And don’t fret, like adding all new habits it can take up to 21 days for those sugar cravings to subside. Don’t lose sight during this time…remember all you’ll be gaining - energy, a great mood, lose of weight and finding new and delicious foods!
We know it’s not that easy so do you need that extra boost to get through those 21 days? At Functional Performance Fitness we offer nutrition guidance, CONTACT NATATIA for more information about the challenges you have when it comes to satisfying those sugar cravings.
Grilled Tilapia Broccoli Penne
2 Tilapia fillets
4 ounces whole-wheat penne pasta or rice brown rice pasta
2 tablespoons olive oil
1 small onion, thinly sliced
2 garlic cloves, minced
2 cups broccoli florets
2 tablespoons Parmesan cheese, grated
1 teaspoon red pepper flakes, crushed
1/4 teaspoon salt
1/4 teaspoon pepper
Cut each fillet into four pieces and grill.
Prepare pasta according to package instructions.
Heat oil in a large non-stick skillet over medium heat for two minutes and sauté onion and garlic five minutes, add broccoli, sauté seven minutes, add pasta and remove from heat.
Combine remaining ingredients with broccoli mixture and arrange fish pieces over pasta and serve.
1/2 cup Extra Virgin Olive Oil
1/2 cup Balsamic Vinegar
2 cloves finely chopped garlic
2 teaspoons mixed dried herbs, such as thyme, rosemary, oregano or marjoram
Salt and freshly ground black pepper
2 pork tenderloins (10-12 ounces each)
2 red, yellow or green bell peppers cored and cut into 1 1/2-inch pieces
2 medium yellow onions cut into 3/4-inch wedges
1 small eggplant cut into 1-inch pieces
Extra Virgin Olive Oil for drizzling
To prepare the marinade, combine the Pompeian Extra Virgin Olive Oil, Balsamic Vinegar, garlic and herbs in a bowl. Whisk until blended; add salt and pepper to taste.
Place the two pork tenderloins in a large sealable plastic bag. Pour in half the marinade and refrigerate for 1 hour or overnight, turning the bag occasionally.
Preheat oven to 400 degrees F.
Pour the remaining marinade over the peppers, onions and eggplant and toss. Arrange the vegetables in a large oiled roasting pan. Roast in the preheated oven for 15 minutes.
In the meantime, heat a large non-stick skillet over medium-high heat. Remove the pork from the marinade. Add to the skillet, and brown on all sides.
Transfer the pork to the pan of roasted vegetables. Return to the oven for 20-25 minutes or until the pork registers 155 degrees on a meat thermometer. Slice the pork, and serve with the roasted vegetables. Drizzle Extra Virgin Olive Oil over finished dish.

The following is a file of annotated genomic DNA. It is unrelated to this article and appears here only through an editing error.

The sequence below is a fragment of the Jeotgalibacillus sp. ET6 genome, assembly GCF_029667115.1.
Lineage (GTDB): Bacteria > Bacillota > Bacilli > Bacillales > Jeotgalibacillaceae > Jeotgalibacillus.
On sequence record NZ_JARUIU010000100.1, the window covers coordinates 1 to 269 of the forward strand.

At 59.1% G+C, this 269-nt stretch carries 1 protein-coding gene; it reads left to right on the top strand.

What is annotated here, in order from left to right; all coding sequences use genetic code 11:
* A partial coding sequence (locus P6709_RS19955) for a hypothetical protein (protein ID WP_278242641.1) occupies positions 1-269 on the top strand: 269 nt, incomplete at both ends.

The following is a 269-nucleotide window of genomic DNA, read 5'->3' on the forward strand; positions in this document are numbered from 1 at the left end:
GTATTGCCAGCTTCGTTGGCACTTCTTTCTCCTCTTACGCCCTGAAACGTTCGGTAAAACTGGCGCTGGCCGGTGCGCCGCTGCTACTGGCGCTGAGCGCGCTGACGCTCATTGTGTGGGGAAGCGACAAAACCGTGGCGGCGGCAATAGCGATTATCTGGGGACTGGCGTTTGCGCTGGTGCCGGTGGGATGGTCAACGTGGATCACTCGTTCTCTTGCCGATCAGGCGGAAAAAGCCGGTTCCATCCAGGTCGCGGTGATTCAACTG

Social isolation is a little thought of, but growing, factor in the health and well-being of people 65 and older – and it may play a greater role than obesity as a public health hazard, according to research at Brigham Young University. But what does “social isolation” really mean? It’s how often we interact with others, and how much we enjoy those connections. In fact, social interaction is so important that it’s actually a key factor in maintaining good health. As we age, a support system is more important than ever – because often, basic life circumstances may have changed. For example, seniors may be on a fixed income, with less money to spend on eating out. Or may not see well enough to drive. Bottom line, it can become difficult to fulfill the basic human need to connect with others.
"Relationships really do matter when it comes to healthy aging, because there’s a strong correlation between a satisfying social life and a senior’s overall well-being," says Larry Weinstein M.D., Chief Medical Officer of Humana Behavioral Health. "If you’re feeling isolated, the first step is to talk to your doctor, and it’s important to reach out to family and friends for encouragement and support."
There also are lifestyle changes we can make to better nurture our emotional health, and by extension, our physical health. "Humana’s Dr. Weinstein recommends five ways in which to become more active and engaged:
1. Socialize on Schedule. Nurture existing relationships by scheduling a weekly phone call, coffee date, or game night with friends or family
2. Volunteer. If you love animals, consider volunteering at a local shelter. Or comforting babies at a hospital.
3. Stay Active. Functional Performance Fitness offers programs specifically designed for seniors.
4. Learn Something New. Join a book club or take a class to learn a new skill. Local libraries are a wonderful community resource, often offering seminars free of charge.
5. Get a Pet. Pets are wonderful companions. Choose a pet that suits your needs. For example, an older, trained dog is easier to care for than a puppy. Or a cat or fish might be a good fit.
When it comes to maintaining good health, social interaction matters. If you – or a loved one – are struggling with social isolation, please contact your physician.
Exercise is a great way to connect with others! Our next Functional Aging Group will be starting soon, contact Natatia at Functional Performance Fitness for more information about this group.
Salads provide a healthy and easy avenue to gather several of the recommended nutrients.
4 firm, ripe pears (Bosc or Bartlett) peeled, cored and cut into 8 slices
1 teaspoon olive oil
8 cups baby greens
1/2 cup feta cheese, crumbled
1/2 cup walnuts, toasted
Salt, to taste
Freshly ground black pepper, to taste
Choice of salad dressing
Preheat oven to 400ºF.
On a parchment lined baking sheet, drizzle pears with olive oil. Roast in oven until edges of pears begin to brown, but still firm. Cool.
Gently toss baby greens and cooled pears in salad bowl. Sprinkle feta and walnuts over salad. Season with salt and pepper. Serve immediately with choice of dressing.
Suggested dressings - Ranch, Champagne Vinaigrette and Strawberry Poppy Seed.